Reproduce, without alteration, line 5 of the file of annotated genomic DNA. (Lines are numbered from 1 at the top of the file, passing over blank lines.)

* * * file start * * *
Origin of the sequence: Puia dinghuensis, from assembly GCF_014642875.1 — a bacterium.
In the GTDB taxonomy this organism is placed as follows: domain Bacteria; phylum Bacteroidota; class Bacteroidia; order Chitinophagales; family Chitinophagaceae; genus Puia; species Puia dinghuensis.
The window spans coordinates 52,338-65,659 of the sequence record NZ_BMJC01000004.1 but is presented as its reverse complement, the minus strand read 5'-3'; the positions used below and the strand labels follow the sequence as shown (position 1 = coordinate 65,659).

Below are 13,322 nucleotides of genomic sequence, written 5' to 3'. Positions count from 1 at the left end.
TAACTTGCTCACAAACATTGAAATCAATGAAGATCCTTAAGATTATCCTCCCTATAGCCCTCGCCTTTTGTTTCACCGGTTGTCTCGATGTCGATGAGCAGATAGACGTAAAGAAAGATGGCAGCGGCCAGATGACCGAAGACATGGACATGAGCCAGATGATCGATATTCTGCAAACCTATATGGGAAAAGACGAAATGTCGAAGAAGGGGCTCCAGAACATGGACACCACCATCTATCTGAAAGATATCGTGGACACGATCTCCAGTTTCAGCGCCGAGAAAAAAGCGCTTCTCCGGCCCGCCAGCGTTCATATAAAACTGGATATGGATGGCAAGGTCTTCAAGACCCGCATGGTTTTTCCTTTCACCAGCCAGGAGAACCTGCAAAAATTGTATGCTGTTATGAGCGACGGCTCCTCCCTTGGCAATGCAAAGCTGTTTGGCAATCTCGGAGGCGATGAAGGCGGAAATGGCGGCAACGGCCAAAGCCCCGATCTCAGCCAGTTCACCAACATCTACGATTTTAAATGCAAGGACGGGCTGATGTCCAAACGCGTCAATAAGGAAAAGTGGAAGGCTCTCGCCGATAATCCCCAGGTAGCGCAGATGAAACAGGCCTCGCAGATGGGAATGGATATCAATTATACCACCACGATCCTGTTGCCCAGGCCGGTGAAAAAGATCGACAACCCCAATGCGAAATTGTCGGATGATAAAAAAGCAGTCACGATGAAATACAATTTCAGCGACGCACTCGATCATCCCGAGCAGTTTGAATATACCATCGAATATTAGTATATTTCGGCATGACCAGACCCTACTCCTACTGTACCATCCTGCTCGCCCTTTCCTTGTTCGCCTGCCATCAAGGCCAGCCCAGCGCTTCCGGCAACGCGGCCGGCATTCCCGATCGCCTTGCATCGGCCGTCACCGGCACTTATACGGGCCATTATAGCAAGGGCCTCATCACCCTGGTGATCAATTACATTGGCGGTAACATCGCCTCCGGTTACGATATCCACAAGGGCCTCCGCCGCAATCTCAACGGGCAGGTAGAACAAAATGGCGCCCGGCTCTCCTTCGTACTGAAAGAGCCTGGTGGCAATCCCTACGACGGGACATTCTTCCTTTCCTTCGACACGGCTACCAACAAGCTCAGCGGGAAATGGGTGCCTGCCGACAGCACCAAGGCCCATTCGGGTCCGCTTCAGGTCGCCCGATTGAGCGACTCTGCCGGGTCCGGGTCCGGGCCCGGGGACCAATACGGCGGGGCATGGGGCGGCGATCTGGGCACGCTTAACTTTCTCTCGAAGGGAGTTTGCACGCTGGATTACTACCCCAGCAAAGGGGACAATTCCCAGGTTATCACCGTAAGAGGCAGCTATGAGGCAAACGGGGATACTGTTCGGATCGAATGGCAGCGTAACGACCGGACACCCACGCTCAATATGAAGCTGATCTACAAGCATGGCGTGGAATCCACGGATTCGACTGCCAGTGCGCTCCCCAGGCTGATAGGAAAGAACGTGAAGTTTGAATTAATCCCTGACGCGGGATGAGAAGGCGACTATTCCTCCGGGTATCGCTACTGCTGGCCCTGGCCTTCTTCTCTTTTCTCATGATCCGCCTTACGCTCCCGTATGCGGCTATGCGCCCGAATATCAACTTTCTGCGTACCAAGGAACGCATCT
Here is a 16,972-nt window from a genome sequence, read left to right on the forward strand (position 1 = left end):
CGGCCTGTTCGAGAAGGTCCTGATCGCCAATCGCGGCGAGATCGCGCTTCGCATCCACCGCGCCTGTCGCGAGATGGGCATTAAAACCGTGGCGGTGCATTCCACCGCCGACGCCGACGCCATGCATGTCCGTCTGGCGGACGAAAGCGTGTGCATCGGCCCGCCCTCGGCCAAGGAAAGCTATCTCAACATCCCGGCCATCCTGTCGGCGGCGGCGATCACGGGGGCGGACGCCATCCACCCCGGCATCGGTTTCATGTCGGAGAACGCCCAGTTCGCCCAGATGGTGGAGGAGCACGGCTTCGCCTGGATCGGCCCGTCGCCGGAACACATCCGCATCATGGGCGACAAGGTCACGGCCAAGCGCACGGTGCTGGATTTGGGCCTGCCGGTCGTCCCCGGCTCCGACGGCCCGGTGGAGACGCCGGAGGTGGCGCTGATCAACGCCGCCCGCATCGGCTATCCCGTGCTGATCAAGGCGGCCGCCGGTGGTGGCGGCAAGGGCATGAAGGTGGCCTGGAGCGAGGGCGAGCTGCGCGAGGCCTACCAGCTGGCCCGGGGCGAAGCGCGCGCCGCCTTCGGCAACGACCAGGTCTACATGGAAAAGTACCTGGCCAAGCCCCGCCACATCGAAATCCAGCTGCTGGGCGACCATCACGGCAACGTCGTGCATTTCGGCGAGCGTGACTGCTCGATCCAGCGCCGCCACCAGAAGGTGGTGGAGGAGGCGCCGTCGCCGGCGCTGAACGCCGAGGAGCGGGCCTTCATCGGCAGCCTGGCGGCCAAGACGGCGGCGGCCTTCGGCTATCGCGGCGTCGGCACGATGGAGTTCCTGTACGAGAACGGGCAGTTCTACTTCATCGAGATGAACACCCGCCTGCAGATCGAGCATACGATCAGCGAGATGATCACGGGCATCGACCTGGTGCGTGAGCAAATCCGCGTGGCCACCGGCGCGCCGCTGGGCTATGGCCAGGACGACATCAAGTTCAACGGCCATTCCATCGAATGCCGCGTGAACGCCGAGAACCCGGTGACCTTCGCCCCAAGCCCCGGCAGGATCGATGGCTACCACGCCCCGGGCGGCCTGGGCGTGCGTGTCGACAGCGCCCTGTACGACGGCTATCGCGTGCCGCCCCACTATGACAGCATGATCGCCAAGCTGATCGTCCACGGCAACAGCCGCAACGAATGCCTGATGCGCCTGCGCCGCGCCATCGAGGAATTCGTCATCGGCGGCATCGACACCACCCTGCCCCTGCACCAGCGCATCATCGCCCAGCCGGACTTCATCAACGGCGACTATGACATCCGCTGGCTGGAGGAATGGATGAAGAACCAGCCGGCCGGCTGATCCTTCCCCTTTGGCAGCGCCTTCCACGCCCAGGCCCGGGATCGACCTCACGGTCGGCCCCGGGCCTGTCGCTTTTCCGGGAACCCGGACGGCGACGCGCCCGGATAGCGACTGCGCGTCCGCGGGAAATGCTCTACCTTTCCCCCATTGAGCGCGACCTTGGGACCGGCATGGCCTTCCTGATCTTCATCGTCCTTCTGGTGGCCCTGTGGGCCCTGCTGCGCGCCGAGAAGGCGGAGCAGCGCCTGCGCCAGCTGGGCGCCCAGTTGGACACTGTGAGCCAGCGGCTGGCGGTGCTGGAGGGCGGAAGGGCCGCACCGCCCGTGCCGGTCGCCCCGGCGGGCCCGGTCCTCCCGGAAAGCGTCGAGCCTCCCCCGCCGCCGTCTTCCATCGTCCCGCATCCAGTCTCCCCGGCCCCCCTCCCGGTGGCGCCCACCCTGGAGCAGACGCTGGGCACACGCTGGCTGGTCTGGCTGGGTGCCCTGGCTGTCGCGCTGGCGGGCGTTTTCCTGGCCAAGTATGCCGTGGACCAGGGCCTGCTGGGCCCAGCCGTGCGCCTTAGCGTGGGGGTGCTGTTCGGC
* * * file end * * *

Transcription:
TAACTTGCTCACAAACATTGAAATCAATGAAGATCCTTAAGATTATCCTCCCTATAGCCCTCGCCTTTTGTTTCACCGGTTGTCTCGATGTCGATGAGCAGATAGACGTAAAGAAAGATGGCAGCGGCCAGATGACCGAAGACATGGACATGAGCCAGATGATCGATATTCTGCAAACCTATATGGGAAAAGACGAAATGTCGAAGAAGGGGCTCCAGAACATGGACACCACCATCTATCTGAAAGATATCGTGGACACGATCTCCAGTTTCAGCGCCGAGAAAAAAGCGCTTCTCCGGCCCGCCAGCGTTCATATAAAACTGGATATGGATGGCAAGGTCTTCAAGACCCGCATGGTTTTTCCTTTCACCAGCCAGGAGAACCTGCAAAAATTGTATGCTGTTATGAGCGACGGCTCCTCCCTTGGCAATGCAAAGCTGTTTGGCAATCTCGGAGGCGATGAAGGCGGAAATGGCGGCAACGGCCAAAGCCCCGATCTCAGCCAGTTCACCAACATCTACGATTTTAAATGCAAGGACGGGCTGATGTCCAAACGCGTCAATAAGGAAAAGTGGAAGGCTCTCGCCGATAATCCCCAGGTAGCGCAGATGAAACAGGCCTCGCAGATGGGAATGGATATCAATTATACCACCACGATCCTGTTGCCCAGGCCGGTGAAAAAGATCGACAACCCCAATGCGAAATTGTCGGATGATAAAAAAGCAGTCACGATGAAATACAATTTCAGCGACGCACTCGATCATCCCGAGCAGTTTGAATATACCATCGAATATTAGTATATTTCGGCATGACCAGACCCTACTCCTACTGTACCATCCTGCTCGCCCTTTCCTTGTTCGCCTGCCATCAAGGCCAGCCCAGCGCTTCCGGCAACGCGGCCGGCATTCCCGATCGCCTTGCATCGGCCGTCACCGGCACTTATACGGGCCATTATAGCAAGGGCCTCATCACCCTGGTGATCAATTACATTGGCGGTAACATCGCCTCCGGTTACGATATCCACAAGGGCCTCCGCCGCAATCTCAACGGGCAGGTAGAACAAAATGGCGCCCGGCTCTCCTTCGTACTGAAAGAGCCTGGTGGCAATCCCTACGACGGGACATTCTTCCTTTCCTTCGACACGGCTACCAACAAGCTCAGCGGGAAATGGGTGCCTGCCGACAGCACCAAGGCCCATTCGGGTCCGCTTCAGGTCGCCCGATTGAGCGACTCTGCCGGGTCCGGGTCCGGGCCCGGGGACCAATACGGCGGGGCATGGGGCGGCGATCTGGGCACGCTTAACTTTCTCTCGAAGGGAGTTTGCACGCTGGATTACTACCCCAGCAAAGGGGACAATTCCCAGGTTATCACCGTAAGAGGCAGCTATGAGGCAAACGGGGATACTGTTCGGATCGAATGGCAGCGTAACGACCGGACACCCACGCTCAATATGAAGCTGATCTACAAGCATGGCGTGGAATCCACGGATTCGACTGCCAGTGCGCTCCCCAGGCTGATAGGAAAGAACGTGAAGTTTGAATTAATCCCTGACGCGGGATGAGAAGGCGACTATTCCTCCGGGTATCGCTACTGCTGGCCCTGGCCTTCTTCTCTTTTCTCATGATCCGCCTTACGCTCCCGTATGCGGCTATGCGCCCGAATATCAACTTTCTGCGTACCAAGGAACGCATCT